The sample text below is a shortened extract from the prologue to the second section in the book. For a full list of the book’s contents please see here.


Caught by a Quake

It is spring 2015, and we are traversing a section of the Nepal Himalaya, starting in Solo Khumbu, the area encompassing Mount Everest and several other giants, and continuing through an area of central Nepal called Rowaling. We will finish at the main road connecting Kathmandu with Tibet. Altogether a three-week walk in a roughly westerly direction.

My trusted companions are Jacques, who lives near Lake Annecy and with whom my wife Connie, our son Simon and I had traversed the Upper Dolpo area of Nepal three years previously; Phu Dorje from a distinguished Sherpa family living in Phortse, a small village four hours on foot north-east of Namche Bazaar, the trekking centre of Solo Khumbu; Mani, another companion from the Dolpo traverse, a porter of small stature, incredible endurance and good nature, recently married; his brother-in-law Sandjip; and Ze, a highly recommended Rai porter from the east of the country.

One day before the earthquake, descending from Gyoko to Dhole
One day before the earthquake
One day before the earthquake, descending from Gyoko to Dhole.
© Henry Edmundson.

This is my second trek with Jacques. Besides being a stronger walker than myself, Jacques has an incredible ability to eat double portions of dal bhat at speed. Dal bhat, literally ‘lentil rice’, is the staple twice-a-day diet of the Nepalese. These two ingredients are mixed with fried-up vegetables, whatever is locally available. Every now and then, I try and match him, but can never get the stuff down quickly enough. Even for committed meat eaters like us, dal bhat keeps the body, legs and lungs going more or less indefinitely.

The 1909 Italian expedition to K2
The 1909 Italian expedition to K2
Standing, left to right: Vittorio Sella, Federico Negrotto, Filippo De Filippi (geologist). Seated, left to right: His Royal Highness the Duke of the Abruzzi, Lady Helen Younghusband, Madam De Filippi, Sir Francis Younghusband. This remarkable photograph dating from 1909 by the renowned photographer Vittorio Sella shows the meeting of two great Himalayan protagonists, the Duke of the Abruzzi who led the Italian claim to the Karakoram’s highest peak, K2, and Sir Francis Younghusband, the most prolific player of the Great Game and the first European to traverse the Karakoram from Central Asia to India.
© Fondazione Sella, Biella, Italy. Courtesy, Fondazione Sella, Biella, Italy.

Jacques’ sleeping also works like clockwork. He doesn’t mind if there is a light on while I read. He just immerses himself in his wonder sleeping bag, closes two noisy and rather irritating zips with a flourish and is off in cuckoo land in a matter of seconds. He loves his bag. He reminded me on one occasion: “Every stitch in this bag was made in the homeland, whereas the competitive brand, while designed in France, was manufactured somewhere else.” The zips cause me much anguish. Being older men, though rarely admitting to it, we need multiple excursions each night to relieve ourselves. I use a plastic flask, but Jacques enjoys exiting his cocoon to seek the great outdoors. This requires much unzipping and zipping, each time slicing decibels through the darkness.

Phu Dorje is in his mid-thirties, with wife and two small children installed in Kathmandu. Phu’s younger brother Tashi co-founded the agency that is organizing the trip. But Tashi died on the 8,163-metre peak Manaslu in central Nepal four years ago. With a couple of French climbers, one being a guide, they made it to the top, but only just. From the summit, Tashi phoned Ang Tsering, his business partner and agency co-founder, to say that the French were in bad shape. That was the last that was ever heard from him. A rescue ensued with Phu in charge. Suspended from a rescue helicopter, Phu looked into every likely crevasse on the mountain and eventually in one crevasse found his brother, but there was never any sign of the French. Tashi was retrieved, his body remarkably intact, and ceremonies were held in Kathmandu and the family village of Phortse. Untypically for a Sherpa, Phu is rather rotund, but he has nevertheless climbed Everest four times.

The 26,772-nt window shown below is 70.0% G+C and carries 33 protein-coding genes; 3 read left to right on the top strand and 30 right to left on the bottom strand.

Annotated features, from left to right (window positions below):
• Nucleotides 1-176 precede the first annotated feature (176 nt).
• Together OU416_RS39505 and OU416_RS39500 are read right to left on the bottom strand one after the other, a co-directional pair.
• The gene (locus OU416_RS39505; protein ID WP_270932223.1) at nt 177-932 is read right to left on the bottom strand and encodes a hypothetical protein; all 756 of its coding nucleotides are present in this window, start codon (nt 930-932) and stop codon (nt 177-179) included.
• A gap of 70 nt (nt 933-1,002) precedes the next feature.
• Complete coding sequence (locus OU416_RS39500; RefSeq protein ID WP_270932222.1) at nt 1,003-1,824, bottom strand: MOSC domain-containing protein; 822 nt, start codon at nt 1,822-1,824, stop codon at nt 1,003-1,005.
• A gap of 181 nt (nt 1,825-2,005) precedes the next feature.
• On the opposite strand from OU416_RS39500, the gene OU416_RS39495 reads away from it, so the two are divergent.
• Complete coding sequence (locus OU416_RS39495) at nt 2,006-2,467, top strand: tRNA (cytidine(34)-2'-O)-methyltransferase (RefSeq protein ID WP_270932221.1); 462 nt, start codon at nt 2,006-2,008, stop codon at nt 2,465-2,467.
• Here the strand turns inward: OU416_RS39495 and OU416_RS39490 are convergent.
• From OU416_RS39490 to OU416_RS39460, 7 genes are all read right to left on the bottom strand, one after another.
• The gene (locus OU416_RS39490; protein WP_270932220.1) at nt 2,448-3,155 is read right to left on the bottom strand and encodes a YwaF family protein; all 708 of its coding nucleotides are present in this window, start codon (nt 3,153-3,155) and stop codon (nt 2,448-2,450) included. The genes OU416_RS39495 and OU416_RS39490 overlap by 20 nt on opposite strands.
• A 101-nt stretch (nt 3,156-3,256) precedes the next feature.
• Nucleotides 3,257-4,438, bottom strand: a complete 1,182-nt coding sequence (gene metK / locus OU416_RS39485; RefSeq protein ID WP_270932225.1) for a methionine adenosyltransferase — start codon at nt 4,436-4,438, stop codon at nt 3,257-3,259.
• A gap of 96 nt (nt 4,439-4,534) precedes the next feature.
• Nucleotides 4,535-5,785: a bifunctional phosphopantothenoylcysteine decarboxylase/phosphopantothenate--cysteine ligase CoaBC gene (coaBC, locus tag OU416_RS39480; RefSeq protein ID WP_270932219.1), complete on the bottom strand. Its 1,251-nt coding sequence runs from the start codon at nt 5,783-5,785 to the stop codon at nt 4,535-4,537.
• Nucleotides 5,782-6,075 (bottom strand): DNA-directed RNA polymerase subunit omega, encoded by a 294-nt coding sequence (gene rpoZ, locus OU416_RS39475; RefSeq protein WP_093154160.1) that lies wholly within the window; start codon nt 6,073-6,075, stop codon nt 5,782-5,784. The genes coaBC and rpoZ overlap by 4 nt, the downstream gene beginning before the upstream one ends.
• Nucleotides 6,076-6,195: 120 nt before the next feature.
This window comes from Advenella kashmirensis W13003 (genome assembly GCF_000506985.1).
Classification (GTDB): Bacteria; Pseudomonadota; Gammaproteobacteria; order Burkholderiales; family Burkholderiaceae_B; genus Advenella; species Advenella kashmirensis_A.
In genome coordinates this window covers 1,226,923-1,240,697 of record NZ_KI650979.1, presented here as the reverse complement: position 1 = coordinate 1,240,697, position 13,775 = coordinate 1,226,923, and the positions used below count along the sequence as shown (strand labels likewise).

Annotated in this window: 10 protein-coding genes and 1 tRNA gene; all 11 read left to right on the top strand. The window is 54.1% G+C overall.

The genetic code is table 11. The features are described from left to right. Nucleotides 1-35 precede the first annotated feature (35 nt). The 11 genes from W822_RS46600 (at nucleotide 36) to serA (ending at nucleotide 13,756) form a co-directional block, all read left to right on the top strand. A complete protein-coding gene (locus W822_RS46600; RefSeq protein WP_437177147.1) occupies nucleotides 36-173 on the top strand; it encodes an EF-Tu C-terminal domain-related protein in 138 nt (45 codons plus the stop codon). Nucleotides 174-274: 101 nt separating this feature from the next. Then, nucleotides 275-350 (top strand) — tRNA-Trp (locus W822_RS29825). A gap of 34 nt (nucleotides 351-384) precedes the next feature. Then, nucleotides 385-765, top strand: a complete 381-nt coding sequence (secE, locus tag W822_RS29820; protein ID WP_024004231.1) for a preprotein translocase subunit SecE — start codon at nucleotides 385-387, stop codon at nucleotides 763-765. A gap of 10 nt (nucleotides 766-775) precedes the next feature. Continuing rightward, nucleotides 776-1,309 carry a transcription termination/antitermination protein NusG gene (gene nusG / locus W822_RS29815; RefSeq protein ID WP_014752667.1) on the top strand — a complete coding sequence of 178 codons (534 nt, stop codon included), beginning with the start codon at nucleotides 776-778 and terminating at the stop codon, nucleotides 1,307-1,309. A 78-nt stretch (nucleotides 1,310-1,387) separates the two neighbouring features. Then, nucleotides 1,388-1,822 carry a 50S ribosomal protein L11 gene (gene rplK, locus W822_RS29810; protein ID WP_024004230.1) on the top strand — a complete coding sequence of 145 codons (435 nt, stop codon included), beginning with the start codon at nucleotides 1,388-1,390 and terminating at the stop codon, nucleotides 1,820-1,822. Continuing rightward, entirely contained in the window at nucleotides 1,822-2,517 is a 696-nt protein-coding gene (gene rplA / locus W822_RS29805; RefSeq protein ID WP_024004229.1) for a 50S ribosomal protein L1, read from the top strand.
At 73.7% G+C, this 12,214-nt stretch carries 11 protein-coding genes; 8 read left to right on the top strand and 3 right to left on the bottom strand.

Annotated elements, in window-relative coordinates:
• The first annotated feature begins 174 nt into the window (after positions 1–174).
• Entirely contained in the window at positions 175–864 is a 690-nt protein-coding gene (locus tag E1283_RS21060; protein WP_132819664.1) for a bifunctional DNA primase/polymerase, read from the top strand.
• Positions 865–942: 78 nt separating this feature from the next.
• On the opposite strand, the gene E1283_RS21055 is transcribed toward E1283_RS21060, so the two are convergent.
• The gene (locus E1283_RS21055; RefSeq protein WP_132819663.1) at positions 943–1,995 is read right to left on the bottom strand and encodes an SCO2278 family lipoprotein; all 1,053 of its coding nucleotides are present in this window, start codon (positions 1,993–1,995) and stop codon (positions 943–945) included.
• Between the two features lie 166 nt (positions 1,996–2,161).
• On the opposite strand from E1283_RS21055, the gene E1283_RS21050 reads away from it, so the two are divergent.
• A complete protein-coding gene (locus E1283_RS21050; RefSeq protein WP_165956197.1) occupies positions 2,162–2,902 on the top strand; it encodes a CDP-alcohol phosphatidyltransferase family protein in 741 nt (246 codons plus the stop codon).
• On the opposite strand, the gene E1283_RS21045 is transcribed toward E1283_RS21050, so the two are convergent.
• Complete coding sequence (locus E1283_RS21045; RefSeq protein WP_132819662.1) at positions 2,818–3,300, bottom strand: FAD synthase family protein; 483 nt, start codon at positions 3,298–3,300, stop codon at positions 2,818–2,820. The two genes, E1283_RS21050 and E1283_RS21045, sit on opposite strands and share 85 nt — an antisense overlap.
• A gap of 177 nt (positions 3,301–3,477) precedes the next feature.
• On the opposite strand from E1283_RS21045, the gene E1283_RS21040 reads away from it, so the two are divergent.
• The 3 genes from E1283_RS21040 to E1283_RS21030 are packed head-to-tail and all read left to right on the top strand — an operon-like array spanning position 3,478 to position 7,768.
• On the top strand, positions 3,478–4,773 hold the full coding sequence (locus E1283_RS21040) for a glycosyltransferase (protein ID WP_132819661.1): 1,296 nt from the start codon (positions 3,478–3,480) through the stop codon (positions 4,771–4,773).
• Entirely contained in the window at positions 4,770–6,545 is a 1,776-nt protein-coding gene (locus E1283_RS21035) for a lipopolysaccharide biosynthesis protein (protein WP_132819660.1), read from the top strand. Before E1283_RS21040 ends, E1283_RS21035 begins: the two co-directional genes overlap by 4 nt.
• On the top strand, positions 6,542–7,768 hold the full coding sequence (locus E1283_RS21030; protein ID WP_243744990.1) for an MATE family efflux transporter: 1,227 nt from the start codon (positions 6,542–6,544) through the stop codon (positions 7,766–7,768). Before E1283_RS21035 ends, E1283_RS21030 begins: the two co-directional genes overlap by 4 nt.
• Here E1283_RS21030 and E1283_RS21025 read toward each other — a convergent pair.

Rather than take the plane to Lukla, a precarious landing strip cut into the side of a mountain and two days march from Namche Bazaar, we opt to walk in from the roadhead at Salleri, an eight-hour jeep drive from Kathmandu. This variation adds three days of up-and-down walking but has the merit of avoiding possible congestion at Lukla, where weather often disrupts the plane schedule. It also gives me the opportunity to relive a piece of the 1953 Everest expedition, because we will be travelling along the very path taken during their long approach march to Everest basecamp.

Tso Lhamo lake and Tibet beyond, from the Donkia Pass
Tso Lhamo lake and Tibet beyond, from the Donkia Pass
In 1849, Hooker and his companion in Sikkim, Dr Archibald Campbell, reached the Donkia Pass in north-east Sikkim close to the Tibetan border, elevation 18,500 ft. They were astonished to find sea shells in the nearby Tso Lhamo lake. Coloured mezzotint by W. L. Walton, from Himalayan Journals by Joseph Dalton Hooker, 1854.
© Geological Society of London.

We leave Kathmandu in mid-April through its filthy suburbs and then drive eastwards on the usual mix of tarmacked road, dirt tracks and occasional riverbeds. Eventually we cross the Sun Kosi river that we have been tracking and start a long climb. The driver is skilful and goes fast. At one point, the mountainside is covered in flowering rhododendrons, deep red at first and then multi-coloured. We go up and down, past innumerable police check posts, and arrive at Salleri (2,390 metres) by mid-afternoon, checking into a rabbit warren of a guest house. Soon, Mani arrives with his brother-in-law Sandjip, who looks about fifteen years old, they live in a nearby village. Mani, our hero from the Dolpo crossing four years before, has a gold ring in one ear and looks great. We consume a good dose of dal bhat and go to bed early.